Mining has contributed significantly to Guyana's economic well-being. In 1994 gold has become the largest source of export earning accounting for 28% of the total compared to 7% in 1992. Bauxite and gold in the same year accounted for a total of 46% of export earning. This demonstrates that mining maintained a strong position in Guyana's economy. Thus, one can emphasize its importance to sustainable development.

Government therefore recognizes the need to sustain and encourage large scale exploration in the area of gold production and foreign investment in the mining sector, together with the medium and small scale efforts of our local miners who are expected to contribute 28% of the 450,000 ounces of gold production projected for 1997.

In recognizing the competitiveness of the mining industry and noting the importance of its contribution to economic development, Guyana has established a policy on mining. This policy has firmly cemented the foundation for continuous growth in this sector and will allow the sector its rightful role as a principal catalyst for sustainable development in the future.

Guyana has integrated in its policy on mining plans to deals with social and environmental issues arising from mining activities. In the areas of land use, the government encourages multiple land use and is in the process of finalizing a land use policy. It has also addressed issues with respect to indigenous people.

The GGMC has also recognized that the regulation of small and medium scale mining is difficult because of the number and mobility of operations thus they have undertaken to implement an Environmental Management Agreement (EMA) for these operations. The EMA covers all aspects of mining including the use of equipment, sedimentation, control, vegetation removal, storage and disposal of chemicals and fuel handling and uses of mercury.

Cross-Sectoral Issues

1. Decision-Making Structure: Draft legislation to form a new Guyana Energy Agency has been completed. This new agency will incorporate under one umbrella all of the various energy related departments and units which would allow for the improvement in institutional arrangements. This will ensure more effective and efficient co-ordination planning and monitoring of energy matters.

The Agency responsible for mining, the Guyana Geology and Mines Commission has signed a Memorandum of Understanding with the EPA which will ensure that Environmental Management is integrated in mining activities. Thus all large scale mining operations are subject to an Environmental Impact Assessment as provided for under the Environmental Protection Act.

2. Capacity-Building/Technology Issues: No information

3. Major Groups: No information

4. Finance: No information

5. Regional/International Cooperation: No information

STATISTICAL DATA/INDICATORS
1985
1990
1992
Latest 199_
GDP per capita (current US$)
Real GDP growth (%)
Annual energy consumption per capita (Kg. of oil equivalent per capita)
Motor vehicles in use per 1000 inhabitants
Other data

AGENDA 21 CHAPTER 5: DEMOGRAPHIC DYNAMICS AND SUSTAINABILITY

NATIONAL PRIORITY:
STATUS REPORT: No information

Cross-Sectoral Issues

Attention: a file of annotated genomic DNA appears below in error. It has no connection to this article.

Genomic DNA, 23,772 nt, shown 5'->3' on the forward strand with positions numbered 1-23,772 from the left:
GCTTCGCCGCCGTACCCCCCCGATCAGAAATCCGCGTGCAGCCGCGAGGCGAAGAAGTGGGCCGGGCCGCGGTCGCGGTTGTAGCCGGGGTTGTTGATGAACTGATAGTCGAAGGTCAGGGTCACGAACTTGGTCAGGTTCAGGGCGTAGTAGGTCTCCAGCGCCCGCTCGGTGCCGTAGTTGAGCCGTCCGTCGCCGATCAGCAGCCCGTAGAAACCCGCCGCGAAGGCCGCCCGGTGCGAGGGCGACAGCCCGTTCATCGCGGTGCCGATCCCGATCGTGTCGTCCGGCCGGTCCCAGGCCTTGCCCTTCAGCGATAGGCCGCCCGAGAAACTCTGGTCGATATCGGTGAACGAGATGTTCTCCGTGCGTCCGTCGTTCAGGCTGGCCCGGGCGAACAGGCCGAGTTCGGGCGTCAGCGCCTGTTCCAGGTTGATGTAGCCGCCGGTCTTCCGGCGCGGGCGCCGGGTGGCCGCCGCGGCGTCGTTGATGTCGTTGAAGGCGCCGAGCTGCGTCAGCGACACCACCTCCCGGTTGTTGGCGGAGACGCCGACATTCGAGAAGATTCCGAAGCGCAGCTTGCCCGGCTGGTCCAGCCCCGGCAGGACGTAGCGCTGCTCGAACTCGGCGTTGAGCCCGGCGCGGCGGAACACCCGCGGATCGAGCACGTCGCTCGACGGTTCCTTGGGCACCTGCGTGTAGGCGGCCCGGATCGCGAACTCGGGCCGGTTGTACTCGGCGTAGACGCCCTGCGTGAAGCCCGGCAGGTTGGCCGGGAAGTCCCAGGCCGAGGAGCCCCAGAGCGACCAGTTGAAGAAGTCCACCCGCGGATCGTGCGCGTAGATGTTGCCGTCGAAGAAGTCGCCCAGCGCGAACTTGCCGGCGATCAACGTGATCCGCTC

1. Decision-Making Structure: No information

2. Capacity-Building/Technology Issues: No information

3. Major Groups: No information

4. Finance: No information

5. Regional/International Cooperation: No information

STATISTICAL DATA/INDICATORS
1990
1993
Latest 199_
Population (Thousands) mid-year estimates
Annual rate of increase (1990-1993)
Surface area (Km2)
Population density (people/Km2)
Other data

AGENDA 21 CHAPTER 6: PROTECTING AND PROMOTING HUMAN HEALTH

NATIONAL PRIORITY:
STATUS REPORT: No information

Cross-Sectoral Issues

1. Decision-Making Structure: No information

2. Capacity-Building/Technology Issues: No information

3. Major Groups: No information

4. Finance: No information

5. Regional/International Cooperation: No information

STATISTICAL DATA/INDICATORS
1980
1990
Latest 199_
Life expectancy at birth

Male

Female

Infant mortality (per 1000 live births)
Maternal mortality rate (per 100000 live births)
Access to safe drinking water (% of population)
Access to sanitation services (% of population)
Other data

AGENDA 21 CHAPTER 7: PROMOTING SUSTAINABLE HUMAN SETTLEMENT DEVELOPMENT

NATIONAL PRIORITY:
STATUS REPORT: No information

Cross-Sectoral Issues

1. Decision-Making Structure: No information

2. Capacity-Building/Technology Issues: No information

3. Major Groups: No information

4. Finance: No information

5. Regional/International Cooperation: No information

STATISTICAL DATA/INDICATORS
1990
1995
Urban population in % of total population
Annual rate of growth of urban population (%)
Largest city population (in % of total population)
Other data

AGENDA 21 CHAPTER 8: INTEGRATING ENVIRONMENT AND DEVELOPMENT IN DECISION-MAKING

(See pages vii and viii at the beginning of the profile)

NATIONAL PRIORITY:
STATUS REPORT: The Government of Guyana explicitly endorsed the concept of sustainable development and the promotion of sound environmental management when it published the details of its policy and actions on the environment in the National Environmental Action Plan. This plan was approved in May 1994 after a series of consultations with NGOs, governmental and other interest groups. Recognizing the importance of establishing a legal framework to implement these policies and actions, Guyana passed an Environmental Protection Act in June 1996. The Government of Guyana now uses this as the regulatory instrument to implement environmental policy and to promote environmental management which is integral to sustainable development.